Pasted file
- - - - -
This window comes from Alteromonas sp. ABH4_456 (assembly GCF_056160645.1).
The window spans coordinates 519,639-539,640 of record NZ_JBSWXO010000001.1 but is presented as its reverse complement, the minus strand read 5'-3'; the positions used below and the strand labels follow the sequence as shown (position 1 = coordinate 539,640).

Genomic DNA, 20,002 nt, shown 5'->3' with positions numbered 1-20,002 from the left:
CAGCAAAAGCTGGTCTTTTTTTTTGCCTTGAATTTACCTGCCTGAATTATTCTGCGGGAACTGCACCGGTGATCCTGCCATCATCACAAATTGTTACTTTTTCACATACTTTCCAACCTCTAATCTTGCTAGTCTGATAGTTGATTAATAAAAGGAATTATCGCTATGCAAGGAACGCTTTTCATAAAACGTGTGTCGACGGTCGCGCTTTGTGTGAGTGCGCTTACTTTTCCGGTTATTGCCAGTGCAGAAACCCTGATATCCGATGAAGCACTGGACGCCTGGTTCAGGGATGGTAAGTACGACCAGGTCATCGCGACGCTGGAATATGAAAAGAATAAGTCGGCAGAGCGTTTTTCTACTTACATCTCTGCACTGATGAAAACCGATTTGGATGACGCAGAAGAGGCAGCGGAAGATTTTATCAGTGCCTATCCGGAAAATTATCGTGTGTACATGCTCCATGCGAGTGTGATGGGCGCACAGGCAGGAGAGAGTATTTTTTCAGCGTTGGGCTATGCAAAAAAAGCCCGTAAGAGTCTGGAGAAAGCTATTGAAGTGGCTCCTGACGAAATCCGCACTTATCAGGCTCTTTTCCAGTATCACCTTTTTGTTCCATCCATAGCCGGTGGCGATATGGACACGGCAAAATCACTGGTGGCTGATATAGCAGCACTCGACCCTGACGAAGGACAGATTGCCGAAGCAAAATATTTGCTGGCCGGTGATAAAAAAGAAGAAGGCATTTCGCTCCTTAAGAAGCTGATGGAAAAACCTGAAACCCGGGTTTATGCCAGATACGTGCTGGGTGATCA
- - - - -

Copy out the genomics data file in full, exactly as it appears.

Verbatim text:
This window comes from Alteromonas sp. ABH4_456 (assembly GCF_056160645.1).
The window spans coordinates 519,639-539,640 of record NZ_JBSWXO010000001.1 but is presented as its reverse complement, the minus strand read 5'-3'; the positions used below and the strand labels follow the sequence as shown (position 1 = coordinate 539,640).

Genomic DNA, 20,002 nt, shown 5'->3' with positions numbered 1-20,002 from the left:
CAGCAAAAGCTGGTCTTTTTTTTTGCCTTGAATTTACCTGCCTGAATTATTCTGCGGGAACTGCACCGGTGATCCTGCCATCATCACAAATTGTTACTTTTTCACATACTTTCCAACCTCTAATCTTGCTAGTCTGATAGTTGATTAATAAAAGGAATTATCGCTATGCAAGGAACGCTTTTCATAAAACGTGTGTCGACGGTCGCGCTTTGTGTGAGTGCGCTTACTTTTCCGGTTATTGCCAGTGCAGAAACCCTGATATCCGATGAAGCACTGGACGCCTGGTTCAGGGATGGTAAGTACGACCAGGTCATCGCGACGCTGGAATATGAAAAGAATAAGTCGGCAGAGCGTTTTTCTACTTACATCTCTGCACTGATGAAAACCGATTTGGATGACGCAGAAGAGGCAGCGGAAGATTTTATCAGTGCCTATCCGGAAAATTATCGTGTGTACATGCTCCATGCGAGTGTGATGGGCGCACAGGCAGGAGAGAGTATTTTTTCAGCGTTGGGCTATGCAAAAAAAGCCCGTAAGAGTCTGGAGAAAGCTATTGAAGTGGCTCCTGACGAAATCCGCACTTATCAGGCTCTTTTCCAGTATCACCTTTTTGTTCCATCCATAGCCGGTGGCGATATGGACACGGCAAAATCACTGGTGGCTGATATAGCAGCACTCGACCCTGACGAAGGACAGATTGCCGAAGCAAAATATTTGCTGGCCGGTGATAAAAAAGAAGAAGGCATTTCGCTCCTTAAGAAGCTGATGGAAAAACCTGAAACCCGGGTTTATGCCAGATACGTGCTGGGTGATCA